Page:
Each month, American Theatre goes behind the scenes of the design process of one particular production, getting into the heads of the creative team.
Tazewell Thompson, PLAYWRIGHT AND DIRECTION: I was commissioned to write the first play of Arena Stage’s Presidents Project, a 10-play cycle initiative focused on American presidents. I chose Lincoln—I wanted to pursue the flesh-and-blood person entombed in marble and stone iconography. During my extensive research, one name caught my eye: Elizabeth Keckly. She usually showed up in the footnotes, listed as a confidante of Mary Todd Lincoln. Elizabeth was a former slave, who bought her own freedom and her son’s. She was also a self-made seamstress and dressmaker. Among her clients were Mrs. Jefferson Davis and Mrs. Robert E. Lee. Mary Todd Lincoln hired Elizabeth to become her private and exclusive dressmaker. The two of them were significant participants and witnesses to the Civil War. Their stories gave me the opportunity to examine both the promise of freedom and the price to be paid for its realization through the eyes of two women from very different worlds at a turning point in our nation’s history.
Mary T. & Lizzy K. is set in Mary’s memories of the White House, leading up to the night at Ford’s Theatre, and in the confines of a private asylum in Batavia, Ill. The two worlds merge in one space. It’s a sparse set except for dozens of trunks, luggage and personal packages from Mary’s shopping addiction. On a literal level, the play is about clothes and Mary’s obsession with them. To Mary, clothes brought comfort and security. They were also a political statement—a demonstration to the public that even during the nightmarish, bloody Civil War, the Union was stable. Furthermore, Mary saw Lizzy’s dresses as more than something to wear. In the play, she said they held her together emotionally and protected her from the many critics who picked her apart. Her garments were her security, and Lizzy was the provider of that security. When Mary and Lizzy disagreed on a design, fabric or fitting, Lizzy warned Mary that the dresses would defend themselves and fight back. In essence the clothes were the fifth character in the play.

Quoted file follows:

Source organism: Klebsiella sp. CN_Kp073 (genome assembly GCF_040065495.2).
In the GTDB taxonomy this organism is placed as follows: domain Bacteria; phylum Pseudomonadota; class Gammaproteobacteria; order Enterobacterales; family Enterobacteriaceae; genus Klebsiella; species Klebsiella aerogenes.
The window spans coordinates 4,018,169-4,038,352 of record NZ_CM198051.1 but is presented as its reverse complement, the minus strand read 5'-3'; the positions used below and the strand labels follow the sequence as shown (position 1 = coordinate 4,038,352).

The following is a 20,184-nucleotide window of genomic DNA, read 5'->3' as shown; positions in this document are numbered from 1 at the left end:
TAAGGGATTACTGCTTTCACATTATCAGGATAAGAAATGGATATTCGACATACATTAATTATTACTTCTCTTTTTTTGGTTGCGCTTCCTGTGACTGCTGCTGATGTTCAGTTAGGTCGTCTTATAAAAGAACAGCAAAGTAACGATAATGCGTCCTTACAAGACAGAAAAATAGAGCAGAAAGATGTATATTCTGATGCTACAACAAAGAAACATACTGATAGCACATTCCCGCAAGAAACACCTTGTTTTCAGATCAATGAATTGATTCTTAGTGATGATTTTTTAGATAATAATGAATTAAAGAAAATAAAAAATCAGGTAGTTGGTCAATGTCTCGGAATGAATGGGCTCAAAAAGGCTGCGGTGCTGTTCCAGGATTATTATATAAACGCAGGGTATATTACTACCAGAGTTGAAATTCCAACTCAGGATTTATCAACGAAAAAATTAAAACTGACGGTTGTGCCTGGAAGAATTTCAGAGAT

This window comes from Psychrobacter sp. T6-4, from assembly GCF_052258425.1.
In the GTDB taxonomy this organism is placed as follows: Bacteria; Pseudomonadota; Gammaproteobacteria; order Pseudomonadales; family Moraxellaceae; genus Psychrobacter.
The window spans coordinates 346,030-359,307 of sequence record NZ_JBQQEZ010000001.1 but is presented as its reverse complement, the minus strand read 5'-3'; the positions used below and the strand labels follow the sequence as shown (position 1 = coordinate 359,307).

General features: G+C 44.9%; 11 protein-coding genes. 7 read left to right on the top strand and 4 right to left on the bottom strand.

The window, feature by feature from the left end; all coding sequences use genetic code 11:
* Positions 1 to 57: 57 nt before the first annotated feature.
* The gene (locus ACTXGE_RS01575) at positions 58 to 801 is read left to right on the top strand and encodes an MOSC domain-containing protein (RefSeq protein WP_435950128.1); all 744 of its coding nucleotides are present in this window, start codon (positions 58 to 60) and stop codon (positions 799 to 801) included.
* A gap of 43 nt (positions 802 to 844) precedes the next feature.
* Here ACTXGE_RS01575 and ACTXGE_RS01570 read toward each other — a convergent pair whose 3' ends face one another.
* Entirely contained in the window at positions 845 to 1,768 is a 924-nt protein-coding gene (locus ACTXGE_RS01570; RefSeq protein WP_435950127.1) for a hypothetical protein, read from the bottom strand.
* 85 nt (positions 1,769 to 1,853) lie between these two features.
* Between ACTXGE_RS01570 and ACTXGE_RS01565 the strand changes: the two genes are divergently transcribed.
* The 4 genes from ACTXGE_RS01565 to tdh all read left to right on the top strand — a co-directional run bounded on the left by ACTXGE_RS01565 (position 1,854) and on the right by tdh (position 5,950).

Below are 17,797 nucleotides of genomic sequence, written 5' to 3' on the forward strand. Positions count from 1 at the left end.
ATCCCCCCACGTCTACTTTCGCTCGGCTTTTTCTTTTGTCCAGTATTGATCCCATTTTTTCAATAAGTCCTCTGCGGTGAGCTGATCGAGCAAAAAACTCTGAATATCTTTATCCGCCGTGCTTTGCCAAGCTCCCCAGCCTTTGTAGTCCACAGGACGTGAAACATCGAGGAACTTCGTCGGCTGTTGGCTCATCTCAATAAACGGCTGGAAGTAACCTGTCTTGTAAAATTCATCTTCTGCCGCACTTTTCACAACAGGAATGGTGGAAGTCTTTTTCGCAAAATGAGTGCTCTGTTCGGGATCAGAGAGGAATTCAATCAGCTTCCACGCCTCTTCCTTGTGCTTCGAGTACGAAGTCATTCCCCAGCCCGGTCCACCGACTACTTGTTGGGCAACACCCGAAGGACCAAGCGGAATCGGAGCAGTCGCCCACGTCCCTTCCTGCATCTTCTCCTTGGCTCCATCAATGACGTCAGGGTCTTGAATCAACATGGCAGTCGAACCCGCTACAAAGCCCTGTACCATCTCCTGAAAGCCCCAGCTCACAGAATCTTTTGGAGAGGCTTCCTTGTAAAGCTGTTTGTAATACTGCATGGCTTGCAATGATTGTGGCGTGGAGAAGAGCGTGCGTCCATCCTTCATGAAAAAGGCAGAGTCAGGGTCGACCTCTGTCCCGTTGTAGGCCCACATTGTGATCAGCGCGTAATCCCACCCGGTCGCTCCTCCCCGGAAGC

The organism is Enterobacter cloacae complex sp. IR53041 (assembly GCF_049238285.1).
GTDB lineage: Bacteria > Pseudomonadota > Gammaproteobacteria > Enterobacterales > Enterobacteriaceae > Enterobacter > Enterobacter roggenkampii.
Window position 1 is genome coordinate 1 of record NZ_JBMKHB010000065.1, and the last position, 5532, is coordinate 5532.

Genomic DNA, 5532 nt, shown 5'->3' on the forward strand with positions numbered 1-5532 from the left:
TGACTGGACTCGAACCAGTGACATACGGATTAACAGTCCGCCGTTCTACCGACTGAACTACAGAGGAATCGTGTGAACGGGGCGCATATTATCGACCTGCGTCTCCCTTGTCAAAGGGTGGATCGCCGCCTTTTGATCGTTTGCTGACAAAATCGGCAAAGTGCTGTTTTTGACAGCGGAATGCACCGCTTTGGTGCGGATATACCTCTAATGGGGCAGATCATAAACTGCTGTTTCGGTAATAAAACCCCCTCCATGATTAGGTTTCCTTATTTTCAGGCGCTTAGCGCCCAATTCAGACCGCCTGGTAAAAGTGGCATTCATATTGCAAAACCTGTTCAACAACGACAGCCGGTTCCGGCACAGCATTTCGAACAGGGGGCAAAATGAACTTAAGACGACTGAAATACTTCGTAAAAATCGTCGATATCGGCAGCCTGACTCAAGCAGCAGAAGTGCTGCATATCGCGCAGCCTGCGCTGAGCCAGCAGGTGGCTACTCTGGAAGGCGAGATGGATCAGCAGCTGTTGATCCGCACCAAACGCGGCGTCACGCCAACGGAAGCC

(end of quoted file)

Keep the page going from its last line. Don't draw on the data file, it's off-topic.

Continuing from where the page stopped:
Merrily Murray Walsh, COSTUME DESIGN: When I went to the Smithsonian to research, the only dress they had by Keckly was a purple one. It was so modern-looking, because it was so sparse. The other dresses on display had as much trim as you could get on a dress. But Keckly’s was gorgeous, and it was such a bold color. I had to formulate what I thought was Lizzy’s taste from that one dress. It seemed that everything would have to be elegant and refined. Lizzy has an 1860s crinoline underneath her dress. She was very stylish, because she worked with Washington socialite women. Her dress has a minimal amount of detailing and trims, while still being very striking.
Ivy, Lizzy’s assistant, is in a blouse and skirt, with a waist cincher. That was a common look for the period. My thought was that the blouse might be something she made for herself, and it reflected her abilities. She’s not wearing much of a crinoline—it’s mostly petticoats. She’s a working gal, presentable but not expensive.
The play takes place during a transitional period where dressmakers are starting to maneuver the full crinoline into a bustle. It was a strange ellipse—flattish in the front, flared at the sides and at the center back. It was much harder for us to create that than to do a full round. And if you don’t have the shape, you don’t have the dress. It really was architecture! The final dress for Mary we see constructed onstage in the play, with this new style. Tazewell and I spent several days in rehearsal choreographing the fitting scene and how the characters would create the dress onstage. He altered the script based on those sessions. Helping with that process was magical for me; it’s beyond what I normally get to do.
Mary T. Lizzy K., written and directed by Tazewell Thompson, ran at Washington, D.C.’s Arena Stage March 15–May 5. The production featured set design by Donald Eastman, costume design by Merrily Murray Walsh, lighting design by Robert Wierzel, sound design and composition by Fabian Obispo, stage management by Scott Pomerico and production assisting by Kirsten Harris.